Vehicles of Nationalism: Defining Canada in the 1930s

By Coutu, Joan | Journal of Canadian Studies, Spring 2002 | Go to article overview
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Vehicles of Nationalism: Defining Canada in the 1930s


Coutu, Joan, Journal of Canadian Studies


This paper explores Canada as defined by the Ontario provincial politician T.B. McQuesten in the numerous "make-work" projects he oversaw in the 1930s: the reconstruction of numerous historic sites; the building of the Oakes Garden Theatre, the Clifton Gate Memorial Arch and the Rainbow Bridge at Niagara Falls; and the construction of the Queen Elizabeth Way and the St. Lawrence and Niagara Parkways. McQuesten's teleological march of settlement and civilization is compared to contemporaneous definitions of Canada and is situated within the international pre-occupation with and the pursuit of modernity in the name of nationalism. His Canada is also evaluated against the parameters of postcolonial theory.

Dans cet article, l'auteur examine le Canada tel que l'a defini le politicien ontarien T.B. McQuesten dans les nombreux projets destines A creer du travail qu'il supervisa durant les annees 1930: la reconstruction de sites historiques, la construction du Oakes Garden Theatre, du Clifton Gate Memorial Arch et du Rainbow Bridge, A Niagara Falls, ainsi que la construction du Queen Elizabeth Way et des promenades Saint-Laurent et Niagara. Il compare la marche teleologique de colonisation et de civilisation de McQuesten aux definitions que ses contemporains donnaient du Canada et la situe dans le contexte de l'attention qu'on accordait a l'epoque, a l'echelle internationale, a l'histoire ainsi qu'a la poursuite de la modernity au nom du nationalisme. Le Canada de McQuesten est aussi evalue en regard des parametres de la theorie post-coloniale.

Niagara is ... the crowning glory of ... the continent of America. No other like gift of Nature equally holds the interest of the world or operates as an inducement for men to cross the seas.1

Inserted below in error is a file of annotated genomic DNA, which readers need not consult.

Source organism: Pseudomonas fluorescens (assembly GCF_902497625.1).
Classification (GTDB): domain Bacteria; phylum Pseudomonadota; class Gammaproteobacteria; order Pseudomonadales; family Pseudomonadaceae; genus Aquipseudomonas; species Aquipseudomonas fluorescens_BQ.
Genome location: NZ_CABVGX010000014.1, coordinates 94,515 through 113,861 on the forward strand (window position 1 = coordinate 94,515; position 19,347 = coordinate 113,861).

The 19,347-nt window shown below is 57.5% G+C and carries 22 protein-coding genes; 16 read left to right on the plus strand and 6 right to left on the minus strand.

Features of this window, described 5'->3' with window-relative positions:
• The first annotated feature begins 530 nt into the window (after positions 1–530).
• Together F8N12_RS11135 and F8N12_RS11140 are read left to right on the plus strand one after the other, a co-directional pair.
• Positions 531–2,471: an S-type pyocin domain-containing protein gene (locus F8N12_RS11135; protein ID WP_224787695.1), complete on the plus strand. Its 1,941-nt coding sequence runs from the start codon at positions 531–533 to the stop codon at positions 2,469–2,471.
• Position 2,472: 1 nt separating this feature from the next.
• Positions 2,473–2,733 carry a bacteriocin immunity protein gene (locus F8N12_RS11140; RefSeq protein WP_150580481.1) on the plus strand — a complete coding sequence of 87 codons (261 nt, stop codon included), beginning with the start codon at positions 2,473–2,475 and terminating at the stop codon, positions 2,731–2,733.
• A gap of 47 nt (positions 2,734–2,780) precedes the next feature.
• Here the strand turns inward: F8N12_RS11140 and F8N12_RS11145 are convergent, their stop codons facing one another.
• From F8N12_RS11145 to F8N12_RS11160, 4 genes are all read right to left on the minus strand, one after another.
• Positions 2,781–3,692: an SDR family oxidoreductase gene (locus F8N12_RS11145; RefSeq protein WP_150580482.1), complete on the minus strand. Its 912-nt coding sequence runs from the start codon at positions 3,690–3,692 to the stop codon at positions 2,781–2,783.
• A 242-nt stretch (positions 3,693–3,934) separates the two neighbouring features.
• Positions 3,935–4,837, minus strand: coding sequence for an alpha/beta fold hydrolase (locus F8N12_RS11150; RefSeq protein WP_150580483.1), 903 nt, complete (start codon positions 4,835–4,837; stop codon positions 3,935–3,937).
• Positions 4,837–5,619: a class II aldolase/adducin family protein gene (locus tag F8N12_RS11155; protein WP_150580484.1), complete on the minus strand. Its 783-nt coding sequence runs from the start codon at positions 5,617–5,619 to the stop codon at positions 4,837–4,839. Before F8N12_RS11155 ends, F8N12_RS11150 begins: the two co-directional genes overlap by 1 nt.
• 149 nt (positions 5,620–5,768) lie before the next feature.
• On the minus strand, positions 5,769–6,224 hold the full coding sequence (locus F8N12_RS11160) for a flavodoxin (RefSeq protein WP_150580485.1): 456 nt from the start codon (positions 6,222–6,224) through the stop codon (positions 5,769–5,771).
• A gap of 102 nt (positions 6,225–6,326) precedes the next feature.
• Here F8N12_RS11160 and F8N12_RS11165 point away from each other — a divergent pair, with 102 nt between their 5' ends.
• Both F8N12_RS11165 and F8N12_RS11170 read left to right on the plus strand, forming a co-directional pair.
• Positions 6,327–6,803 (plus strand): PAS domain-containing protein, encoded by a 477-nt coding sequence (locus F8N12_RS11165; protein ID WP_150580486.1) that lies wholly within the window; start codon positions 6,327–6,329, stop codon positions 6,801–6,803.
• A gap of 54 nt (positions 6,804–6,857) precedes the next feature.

No doubt Thomas Baker McQuesten, Member of Parliament for Hamilton and Minister of Highways and Public Works in Mitchell Hepburn's Ontario government in the 1930s, was banking upon this late-nineteenth-century sentiment when he embarked upon an elaborate and costly scheme to develop the Canadian side of the Niagara River. Historic reconstructions, formal gardens, a memorial arch and an open-air theatre were built along a 30-mile scenic parkway that overlooked the great gorge carved by the majestic and powerful falls. The gardens, arch and theatre were designed in the "Canadian Style" of architecture, promoted by a group of Toronto-based architects and landscape architects between the two world wars. At the other end of Lake Ontario, McQuesten matched the Niagara developments with another ambitious scheme of reconstructions of nineteenthcentury military forts and battle engagements, several of which were linked by the scenic landscaped St. Lawrence Parkway.

McQuesten encouraged Canadians to visit the Niagara and St. Lawrence sites, although his primary intent was to attract American tourists. Obviously, tourism, both Canadian and American, would help to invigorate the otherwise stagnant Depression economy, but McQuesten was ultimately motivated, as he acknowledged in speeches he delivered at the unveiling of the various sites, by a desire to promote Canada as a civilized, cultured nation abroad. Americans could cross the border at Niagara on the Honeymoon (or Upper Steel Arch) Bridge replaced by the Rainbow Bridge after it collapsed in 1936, which was designed and constructed under McQuesten's careful scrutiny. After visiting the Niagara sites, the tourists could then drive to Toronto along the Queen Elizabeth Way, the technologically state-of-the-art, aesthetically pleasing auto-route that was McQuesten's brainchild and is perhaps his most enduring (although largely corrupted) legacy. Near Kingston, Americans could drive across the Ivy Lea International Bridge at Gananoque, a huge suspension bridge built during McQuesten's tenure as Minister of Highways. He also envisioned the forerunner of Highway 401, linking Kingston to Toronto and ultimately to London (Best 114), although this never came to fruition during his political or natural life; he was removed from office in 1942 with the fall of Mitchell Hepburn's Provincial Liberals and he died in 1948.

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